The “Working” variant has generally followed a more natural genetic development – normally via Game-Keepers – where function has taken preference over form.

In the real World, each dog is different and value must be placed on actually meeting the parents of the puppy you look to buy. It is not factually set in stone that “Show” dogs have had the energy bred out of them – you can get “hyper” Show dogs. Similarly, not all “Workers” are wired – as you can get “Couch Potato” Workers…..the debate will go on. There are also a few cockers who have a mix of both ‘Show’ and ‘Working’ dogs in their pedigrees.

Crossing with the Poodle can both add some “intelligence” into the mix with a Show dog – as much as it can add “calmness” into the mix with a Worker.

English Working Cocker Spaniel
English Working Cocker Spaniel

The Poodle Element

Though technically one breed, Poodles do come in different several banded size ranges – from Tea-cup through to Standard. In general, only the Toy and Miniature Poodles are used to breed Cockapoos.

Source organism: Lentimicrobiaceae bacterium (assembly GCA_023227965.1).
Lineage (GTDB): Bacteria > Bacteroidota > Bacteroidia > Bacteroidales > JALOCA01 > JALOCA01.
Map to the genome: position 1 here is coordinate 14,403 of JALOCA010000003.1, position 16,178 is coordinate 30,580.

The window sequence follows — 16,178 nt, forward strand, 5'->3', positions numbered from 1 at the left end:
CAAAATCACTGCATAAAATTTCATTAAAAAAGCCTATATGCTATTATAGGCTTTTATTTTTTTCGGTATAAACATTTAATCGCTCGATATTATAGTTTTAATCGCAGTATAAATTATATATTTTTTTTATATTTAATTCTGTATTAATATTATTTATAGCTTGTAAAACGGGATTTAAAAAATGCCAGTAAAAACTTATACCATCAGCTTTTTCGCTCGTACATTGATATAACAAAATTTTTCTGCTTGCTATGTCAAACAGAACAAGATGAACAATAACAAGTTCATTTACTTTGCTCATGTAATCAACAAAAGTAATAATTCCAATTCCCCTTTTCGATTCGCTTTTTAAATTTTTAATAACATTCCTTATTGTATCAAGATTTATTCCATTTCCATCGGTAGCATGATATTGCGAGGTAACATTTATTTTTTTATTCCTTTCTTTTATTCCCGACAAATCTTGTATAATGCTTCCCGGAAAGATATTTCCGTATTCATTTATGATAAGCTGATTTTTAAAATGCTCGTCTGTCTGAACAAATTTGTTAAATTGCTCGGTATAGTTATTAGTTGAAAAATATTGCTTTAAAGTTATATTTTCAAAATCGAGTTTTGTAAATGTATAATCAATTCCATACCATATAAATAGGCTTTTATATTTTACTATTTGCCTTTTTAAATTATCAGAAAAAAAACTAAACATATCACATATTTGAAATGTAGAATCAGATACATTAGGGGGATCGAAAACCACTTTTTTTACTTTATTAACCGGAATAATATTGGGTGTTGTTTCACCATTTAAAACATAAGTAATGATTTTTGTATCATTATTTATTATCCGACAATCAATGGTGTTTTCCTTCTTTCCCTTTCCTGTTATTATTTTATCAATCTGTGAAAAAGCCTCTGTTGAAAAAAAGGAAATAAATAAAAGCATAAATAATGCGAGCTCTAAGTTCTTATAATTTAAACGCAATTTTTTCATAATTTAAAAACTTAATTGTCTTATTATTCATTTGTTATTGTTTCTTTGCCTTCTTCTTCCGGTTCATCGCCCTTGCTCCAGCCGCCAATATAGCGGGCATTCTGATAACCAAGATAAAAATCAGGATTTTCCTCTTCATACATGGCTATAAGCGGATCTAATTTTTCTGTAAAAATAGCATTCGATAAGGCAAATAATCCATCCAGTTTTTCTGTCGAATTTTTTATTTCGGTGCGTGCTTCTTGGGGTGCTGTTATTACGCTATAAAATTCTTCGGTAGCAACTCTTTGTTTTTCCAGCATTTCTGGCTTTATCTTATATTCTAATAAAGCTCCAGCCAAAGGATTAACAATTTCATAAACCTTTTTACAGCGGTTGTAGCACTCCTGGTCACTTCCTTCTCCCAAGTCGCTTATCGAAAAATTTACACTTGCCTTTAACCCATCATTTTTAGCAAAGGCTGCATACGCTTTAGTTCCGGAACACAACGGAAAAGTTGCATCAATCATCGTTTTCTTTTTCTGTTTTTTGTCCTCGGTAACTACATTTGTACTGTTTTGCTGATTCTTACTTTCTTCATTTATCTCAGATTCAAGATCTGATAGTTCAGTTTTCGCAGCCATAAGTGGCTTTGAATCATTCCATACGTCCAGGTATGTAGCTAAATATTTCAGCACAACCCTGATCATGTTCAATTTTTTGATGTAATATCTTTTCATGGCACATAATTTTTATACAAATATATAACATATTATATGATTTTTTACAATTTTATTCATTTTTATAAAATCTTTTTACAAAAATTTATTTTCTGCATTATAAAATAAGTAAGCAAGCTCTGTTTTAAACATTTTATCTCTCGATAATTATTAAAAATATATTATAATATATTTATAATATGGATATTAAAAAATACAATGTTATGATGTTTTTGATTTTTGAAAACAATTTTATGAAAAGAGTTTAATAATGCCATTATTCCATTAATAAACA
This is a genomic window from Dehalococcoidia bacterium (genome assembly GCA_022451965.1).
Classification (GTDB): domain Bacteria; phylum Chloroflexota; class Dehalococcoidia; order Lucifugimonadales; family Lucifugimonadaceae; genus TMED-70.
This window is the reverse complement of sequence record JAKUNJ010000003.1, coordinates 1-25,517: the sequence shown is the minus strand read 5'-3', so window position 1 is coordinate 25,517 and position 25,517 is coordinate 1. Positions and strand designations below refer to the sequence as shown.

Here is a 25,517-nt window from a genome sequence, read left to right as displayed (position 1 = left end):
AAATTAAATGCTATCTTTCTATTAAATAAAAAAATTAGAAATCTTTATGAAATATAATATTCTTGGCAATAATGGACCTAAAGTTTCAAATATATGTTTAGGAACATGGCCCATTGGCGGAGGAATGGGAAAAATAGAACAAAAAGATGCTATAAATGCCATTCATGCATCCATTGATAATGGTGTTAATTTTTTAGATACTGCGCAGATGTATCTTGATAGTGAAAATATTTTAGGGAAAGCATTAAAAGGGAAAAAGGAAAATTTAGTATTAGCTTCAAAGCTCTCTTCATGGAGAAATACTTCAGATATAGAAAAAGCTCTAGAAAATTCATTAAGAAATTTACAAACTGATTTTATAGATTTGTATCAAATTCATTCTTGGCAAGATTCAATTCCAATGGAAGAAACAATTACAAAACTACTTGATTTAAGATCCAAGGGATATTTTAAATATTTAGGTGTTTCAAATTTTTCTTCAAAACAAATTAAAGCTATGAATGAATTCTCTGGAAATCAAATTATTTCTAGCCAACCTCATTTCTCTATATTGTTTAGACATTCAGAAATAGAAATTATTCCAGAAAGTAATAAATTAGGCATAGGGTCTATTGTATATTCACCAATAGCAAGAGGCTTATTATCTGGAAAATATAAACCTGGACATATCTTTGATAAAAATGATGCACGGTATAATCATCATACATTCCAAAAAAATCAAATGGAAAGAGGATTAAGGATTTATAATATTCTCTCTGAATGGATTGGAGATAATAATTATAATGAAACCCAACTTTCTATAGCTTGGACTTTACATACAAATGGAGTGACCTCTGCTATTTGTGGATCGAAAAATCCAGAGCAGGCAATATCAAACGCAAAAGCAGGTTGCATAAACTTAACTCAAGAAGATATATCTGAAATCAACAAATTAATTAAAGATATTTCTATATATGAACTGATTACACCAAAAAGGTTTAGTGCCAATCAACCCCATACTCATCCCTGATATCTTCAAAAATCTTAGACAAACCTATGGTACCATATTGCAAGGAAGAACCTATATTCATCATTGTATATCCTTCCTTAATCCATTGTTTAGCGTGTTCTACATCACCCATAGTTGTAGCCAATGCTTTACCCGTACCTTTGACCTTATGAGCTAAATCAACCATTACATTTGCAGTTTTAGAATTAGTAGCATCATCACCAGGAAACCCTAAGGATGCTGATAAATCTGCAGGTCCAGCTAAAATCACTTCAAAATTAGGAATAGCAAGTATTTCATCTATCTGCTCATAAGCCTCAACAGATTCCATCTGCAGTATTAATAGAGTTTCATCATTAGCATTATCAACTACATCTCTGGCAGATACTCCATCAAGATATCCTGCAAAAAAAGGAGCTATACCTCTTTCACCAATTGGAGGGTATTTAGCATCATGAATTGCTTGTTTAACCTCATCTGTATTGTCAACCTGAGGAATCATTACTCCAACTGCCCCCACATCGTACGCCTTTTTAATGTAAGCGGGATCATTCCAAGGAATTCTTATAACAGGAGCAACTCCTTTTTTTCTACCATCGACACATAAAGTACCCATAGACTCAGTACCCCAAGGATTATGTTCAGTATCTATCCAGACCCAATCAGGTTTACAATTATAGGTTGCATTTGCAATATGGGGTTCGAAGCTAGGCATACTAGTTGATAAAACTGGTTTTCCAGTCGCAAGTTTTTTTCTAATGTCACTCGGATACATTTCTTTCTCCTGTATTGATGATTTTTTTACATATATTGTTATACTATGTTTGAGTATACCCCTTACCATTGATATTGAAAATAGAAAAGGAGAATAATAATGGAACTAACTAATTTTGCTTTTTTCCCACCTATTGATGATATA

A ‘Toy’ Cockapoo has a Toy Poodle parent thus a ‘Miniature’ Cockapoo has a Miniature Poodle parent.

Toy Poodles range in size from: Tiny up to 11”

As a generalisation Toy Poodles can have a dainty frame; are affectionate, loving, highly intelligent and very domesticated. They often have big personalities and what they lack in size they can make up for in noise.

The Miniature Poodle can come in ‘traditional’ form: long muzzle and slender legs, soft fluffy ‘candy floss’ coat, dainty frame and generally a sweet, delicate nature – and also the more ‘modern’ format: shorter muzzle; looser coat with a defined hair shaft; more stocky frame and a calmer, more confident temperament. Both display typically the characteristics of a very domesticated and highly intelligent dog like all poodles are.

Miniature Poodles range in size from: 11″ to 15″